Dhaka urged to aid Burma refugees

Dhaka urged to aid Burma refugees

Most Rohingya refugees have returned to Burma

Most Rohingya refugees have returned to Burma

The United Nations refugee agency has asked Bangladesh to move more than 6,000 Burmese nationals living on a tidal island to a safer place.

The appeal came after a mission of the UN High Commissioner for Refugees and European Commission found the Rohingya ethnic group in “squalid” conditions.

Continue reading

Agents exploit boat people misery

Agents exploit boat people misery

Sanjib Roy)
While some migrants have been rescued, it’s feared many are dead

Relatives of illegal migrants who made ill-fated boat journeys from Bangladesh to Thailand say agents who arranged the trips are still trying to exploit them.

Family members contacted by telephone said the agents claimed the migrants were in jail in Thailand and wanted money to get them out.

The Thai military allegedly forced the migrants’ boats back into the sea and set them adrift. Hundreds were rescued off India and Indonesia but hundreds more are still missing. The Thai army has officially denied forcing any of them to return.

Continue reading

Burma’s forgotten Rohingya

Burma’s forgotten Rohingya

They have been called one of the world’s most persecuted people. Some argue that they are also one of the most forgotten.

Refugee at Kutupalong

Thousands of Rohingya fled Burma for Bangladesh in 1992

The Rohingya people of western Burma’s Arakan State are forbidden from marrying or travelling without permission and have no legal right to own land or property.

Not only that but even though groups of them have been living in Burma for hundreds of years, they are also denied citizenship by the country’s military government.

Continue reading

Thailand defies UN over migrants

Thailand defies UN over migrants

Thailand says 126 asylum-seekers from the Burmese Rohingya minority who were detained by the military a week ago have been sent back out to sea.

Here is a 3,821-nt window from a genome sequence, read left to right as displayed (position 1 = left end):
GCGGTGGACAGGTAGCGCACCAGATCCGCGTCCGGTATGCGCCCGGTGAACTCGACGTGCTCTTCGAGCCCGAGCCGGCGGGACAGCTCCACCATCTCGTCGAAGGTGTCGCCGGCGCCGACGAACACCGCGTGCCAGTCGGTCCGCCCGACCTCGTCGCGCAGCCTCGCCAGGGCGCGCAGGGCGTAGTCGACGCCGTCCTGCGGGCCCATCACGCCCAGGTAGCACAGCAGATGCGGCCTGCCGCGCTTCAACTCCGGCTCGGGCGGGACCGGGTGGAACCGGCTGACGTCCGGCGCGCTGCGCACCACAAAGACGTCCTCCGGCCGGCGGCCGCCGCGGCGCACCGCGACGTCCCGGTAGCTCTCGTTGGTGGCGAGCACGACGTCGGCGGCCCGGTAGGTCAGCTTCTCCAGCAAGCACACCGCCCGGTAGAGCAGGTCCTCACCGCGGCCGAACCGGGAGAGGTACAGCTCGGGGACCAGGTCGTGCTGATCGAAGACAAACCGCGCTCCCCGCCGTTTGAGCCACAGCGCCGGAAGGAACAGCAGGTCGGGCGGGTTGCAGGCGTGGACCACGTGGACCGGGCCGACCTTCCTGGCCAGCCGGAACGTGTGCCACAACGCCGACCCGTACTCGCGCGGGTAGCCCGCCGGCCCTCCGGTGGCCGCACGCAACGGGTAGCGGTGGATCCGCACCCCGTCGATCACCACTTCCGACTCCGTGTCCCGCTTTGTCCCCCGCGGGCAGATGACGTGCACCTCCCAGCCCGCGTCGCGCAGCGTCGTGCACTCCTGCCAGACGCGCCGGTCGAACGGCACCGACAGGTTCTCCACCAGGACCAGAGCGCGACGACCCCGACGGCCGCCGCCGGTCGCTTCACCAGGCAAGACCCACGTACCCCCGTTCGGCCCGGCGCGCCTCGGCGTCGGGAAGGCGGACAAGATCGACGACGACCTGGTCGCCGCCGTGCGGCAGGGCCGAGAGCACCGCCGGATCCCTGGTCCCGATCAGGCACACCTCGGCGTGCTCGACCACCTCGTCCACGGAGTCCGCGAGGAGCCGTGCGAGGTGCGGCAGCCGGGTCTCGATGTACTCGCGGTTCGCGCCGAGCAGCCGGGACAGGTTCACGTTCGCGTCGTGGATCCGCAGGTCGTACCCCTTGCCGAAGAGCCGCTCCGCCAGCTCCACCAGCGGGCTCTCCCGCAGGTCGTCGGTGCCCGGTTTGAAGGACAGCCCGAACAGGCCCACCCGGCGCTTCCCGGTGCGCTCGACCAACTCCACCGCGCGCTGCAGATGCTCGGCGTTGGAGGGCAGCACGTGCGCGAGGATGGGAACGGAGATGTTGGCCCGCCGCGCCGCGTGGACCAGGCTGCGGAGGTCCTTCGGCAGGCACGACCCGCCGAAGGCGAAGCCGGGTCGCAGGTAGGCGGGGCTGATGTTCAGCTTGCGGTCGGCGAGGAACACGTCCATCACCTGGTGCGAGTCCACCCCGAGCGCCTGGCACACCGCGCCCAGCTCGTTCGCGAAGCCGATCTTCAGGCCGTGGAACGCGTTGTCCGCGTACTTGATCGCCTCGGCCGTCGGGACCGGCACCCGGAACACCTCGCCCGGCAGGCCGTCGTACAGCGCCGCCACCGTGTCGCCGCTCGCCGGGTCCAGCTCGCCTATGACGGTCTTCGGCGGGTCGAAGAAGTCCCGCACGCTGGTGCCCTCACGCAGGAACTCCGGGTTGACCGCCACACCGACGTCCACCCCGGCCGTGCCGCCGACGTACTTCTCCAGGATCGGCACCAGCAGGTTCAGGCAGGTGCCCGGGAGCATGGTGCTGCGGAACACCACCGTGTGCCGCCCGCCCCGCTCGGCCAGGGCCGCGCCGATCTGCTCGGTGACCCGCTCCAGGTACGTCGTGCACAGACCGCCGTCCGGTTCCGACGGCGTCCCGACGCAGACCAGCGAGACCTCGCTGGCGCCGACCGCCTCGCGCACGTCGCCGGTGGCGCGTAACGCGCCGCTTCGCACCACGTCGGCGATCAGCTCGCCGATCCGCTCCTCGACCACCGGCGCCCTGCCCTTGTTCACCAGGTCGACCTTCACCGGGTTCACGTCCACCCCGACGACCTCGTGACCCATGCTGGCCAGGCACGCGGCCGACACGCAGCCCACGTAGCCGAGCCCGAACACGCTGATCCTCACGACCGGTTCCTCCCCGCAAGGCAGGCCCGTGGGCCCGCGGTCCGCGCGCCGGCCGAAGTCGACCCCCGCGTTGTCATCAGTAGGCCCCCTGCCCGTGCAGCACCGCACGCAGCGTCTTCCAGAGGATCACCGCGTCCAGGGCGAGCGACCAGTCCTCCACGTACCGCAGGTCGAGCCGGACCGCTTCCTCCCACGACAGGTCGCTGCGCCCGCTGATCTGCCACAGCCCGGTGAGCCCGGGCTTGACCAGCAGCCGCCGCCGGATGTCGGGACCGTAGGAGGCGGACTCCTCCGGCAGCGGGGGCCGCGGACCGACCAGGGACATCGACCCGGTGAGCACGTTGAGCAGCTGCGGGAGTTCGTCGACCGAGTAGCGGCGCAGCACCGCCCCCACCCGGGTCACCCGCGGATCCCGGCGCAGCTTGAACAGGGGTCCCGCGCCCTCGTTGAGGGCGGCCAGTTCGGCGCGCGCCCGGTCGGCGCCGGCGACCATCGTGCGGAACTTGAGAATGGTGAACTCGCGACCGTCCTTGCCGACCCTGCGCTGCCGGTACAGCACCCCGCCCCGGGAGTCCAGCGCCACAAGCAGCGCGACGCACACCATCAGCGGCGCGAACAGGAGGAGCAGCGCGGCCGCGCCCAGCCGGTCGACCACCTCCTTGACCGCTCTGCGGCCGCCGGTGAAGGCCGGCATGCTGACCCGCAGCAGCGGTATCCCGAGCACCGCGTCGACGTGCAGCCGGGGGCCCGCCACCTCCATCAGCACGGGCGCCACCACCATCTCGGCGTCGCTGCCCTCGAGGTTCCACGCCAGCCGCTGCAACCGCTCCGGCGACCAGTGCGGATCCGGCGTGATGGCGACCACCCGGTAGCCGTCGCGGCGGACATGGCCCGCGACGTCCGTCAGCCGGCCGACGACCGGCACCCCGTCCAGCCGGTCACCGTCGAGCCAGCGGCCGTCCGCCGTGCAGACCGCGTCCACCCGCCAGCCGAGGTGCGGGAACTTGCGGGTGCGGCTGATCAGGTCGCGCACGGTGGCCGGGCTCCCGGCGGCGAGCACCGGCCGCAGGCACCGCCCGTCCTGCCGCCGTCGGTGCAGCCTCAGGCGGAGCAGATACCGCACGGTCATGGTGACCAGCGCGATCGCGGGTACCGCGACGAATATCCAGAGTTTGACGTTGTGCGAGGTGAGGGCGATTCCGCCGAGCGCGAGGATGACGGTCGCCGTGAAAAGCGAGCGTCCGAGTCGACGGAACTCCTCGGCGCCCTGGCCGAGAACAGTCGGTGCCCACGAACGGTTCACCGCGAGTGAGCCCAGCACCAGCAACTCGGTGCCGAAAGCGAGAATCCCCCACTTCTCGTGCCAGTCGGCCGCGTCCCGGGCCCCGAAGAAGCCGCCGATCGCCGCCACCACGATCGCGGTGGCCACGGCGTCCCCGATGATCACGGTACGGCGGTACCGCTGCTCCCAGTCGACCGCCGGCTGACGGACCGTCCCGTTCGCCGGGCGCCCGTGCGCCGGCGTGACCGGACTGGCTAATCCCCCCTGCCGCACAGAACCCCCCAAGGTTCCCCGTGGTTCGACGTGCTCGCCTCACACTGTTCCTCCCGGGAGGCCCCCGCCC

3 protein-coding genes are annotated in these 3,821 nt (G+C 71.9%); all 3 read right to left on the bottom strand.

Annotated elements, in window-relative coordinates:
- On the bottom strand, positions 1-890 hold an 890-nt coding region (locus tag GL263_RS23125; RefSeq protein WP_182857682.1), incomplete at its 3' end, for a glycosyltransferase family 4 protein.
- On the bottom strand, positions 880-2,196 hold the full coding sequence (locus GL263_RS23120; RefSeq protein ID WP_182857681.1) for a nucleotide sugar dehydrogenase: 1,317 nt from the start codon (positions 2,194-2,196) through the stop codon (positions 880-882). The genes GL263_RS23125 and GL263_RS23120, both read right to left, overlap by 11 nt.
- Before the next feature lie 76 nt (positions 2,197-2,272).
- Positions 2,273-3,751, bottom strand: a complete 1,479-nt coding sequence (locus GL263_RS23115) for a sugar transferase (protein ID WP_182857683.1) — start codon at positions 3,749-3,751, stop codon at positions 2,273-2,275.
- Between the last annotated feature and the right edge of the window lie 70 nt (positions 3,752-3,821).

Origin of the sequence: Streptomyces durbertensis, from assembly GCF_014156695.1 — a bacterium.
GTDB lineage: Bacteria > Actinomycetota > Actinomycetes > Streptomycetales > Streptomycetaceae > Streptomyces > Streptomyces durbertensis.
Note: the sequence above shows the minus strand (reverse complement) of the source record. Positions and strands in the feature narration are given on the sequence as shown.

The UN Refugee Agency asked to see the detainees three days ago, but never received a response.

Last month almost 1,000 Rohingyas were detained and then towed out to sea by Thai security forces in boats with little food and no motors.

Hundreds of survivors have been rescued, but hundreds more are missing.

Less than a month after taking office the new Thai government is struggling to manage a public relations disaster caused by the treatment meted out by Thai military units to Rohingya boat people last month.

Continue reading

Thailand’s deadly treatment of migrants

Thailand’s deadly treatment of migrants

The migrants tell of secretive, brutal treatment by Thai security services

The migrants tell of secretive, brutal treatment by Thai security services

A shocking story is unfolding in Thailand. Migrants and refugees who turn up on its shores have testified that they are being sent back to sea in boats without engines, their hands tied, left to their fate.

Hundreds are thought to have suffered this treatment – among them many Rohingya people of western Burma – and many have died. The BBC’s Jonathan Head in Bangkok has been investigating what has been happening.

Continue reading

Thais ‘leave boat people to die’

Thais ‘leave boat people to die’

Dehydrated Bangladeshi immigrant after being rescued by the Indian coast guard

Thai navy)

Thailand has been accused of mistreating the illegal immigrants (Photo: Thai navy)

Thai soldiers are detaining illegal migrants from Bangladesh and Burma and forcing them back out to sea in boats without engines, survivors say.

Survivors say their hands were tied and they were towed out to sea with little or no food or water.

Continue reading

Survivor’s ordeal on Andaman Sea

Survivor’s ordeal on Andaman Sea

Sanjib Roy)Mohammed wants to avoid detailed identification as that could mean trouble when India sends him back to his native Arakan province in Burma. So he avoids cameras.

This poor 22-year-old Rohingya Muslim from a village near Buthidaung, in Arakan province, is desperate for a new way of life – and is therefore easy prey for dubious agents who put them on the risky boat voyage to Thailand with a promise of work and good money.

Continue reading